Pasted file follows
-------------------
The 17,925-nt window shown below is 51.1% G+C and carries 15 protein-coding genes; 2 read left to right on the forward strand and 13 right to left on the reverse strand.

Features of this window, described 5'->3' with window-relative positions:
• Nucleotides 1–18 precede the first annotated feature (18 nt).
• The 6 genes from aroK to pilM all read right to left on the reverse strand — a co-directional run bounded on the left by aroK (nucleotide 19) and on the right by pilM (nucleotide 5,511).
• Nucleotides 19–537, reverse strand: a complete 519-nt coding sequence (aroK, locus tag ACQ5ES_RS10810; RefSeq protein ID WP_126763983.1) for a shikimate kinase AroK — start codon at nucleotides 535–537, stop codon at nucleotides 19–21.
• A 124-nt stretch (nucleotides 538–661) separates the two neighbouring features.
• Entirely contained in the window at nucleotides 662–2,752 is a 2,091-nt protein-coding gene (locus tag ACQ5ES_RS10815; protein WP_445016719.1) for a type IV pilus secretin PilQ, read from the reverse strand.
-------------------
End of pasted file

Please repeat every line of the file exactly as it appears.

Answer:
The 17,925-nt window shown below is 51.1% G+C and carries 15 protein-coding genes; 2 read left to right on the forward strand and 13 right to left on the reverse strand.

Features of this window, described 5'->3' with window-relative positions:
• Nucleotides 1–18 precede the first annotated feature (18 nt).
• The 6 genes from aroK to pilM all read right to left on the reverse strand — a co-directional run bounded on the left by aroK (nucleotide 19) and on the right by pilM (nucleotide 5,511).
• Nucleotides 19–537, reverse strand: a complete 519-nt coding sequence (aroK, locus tag ACQ5ES_RS10810; RefSeq protein ID WP_126763983.1) for a shikimate kinase AroK — start codon at nucleotides 535–537, stop codon at nucleotides 19–21.
• A 124-nt stretch (nucleotides 538–661) separates the two neighbouring features.
• Entirely contained in the window at nucleotides 662–2,752 is a 2,091-nt protein-coding gene (locus tag ACQ5ES_RS10815; protein WP_445016719.1) for a type IV pilus secretin PilQ, read from the reverse strand.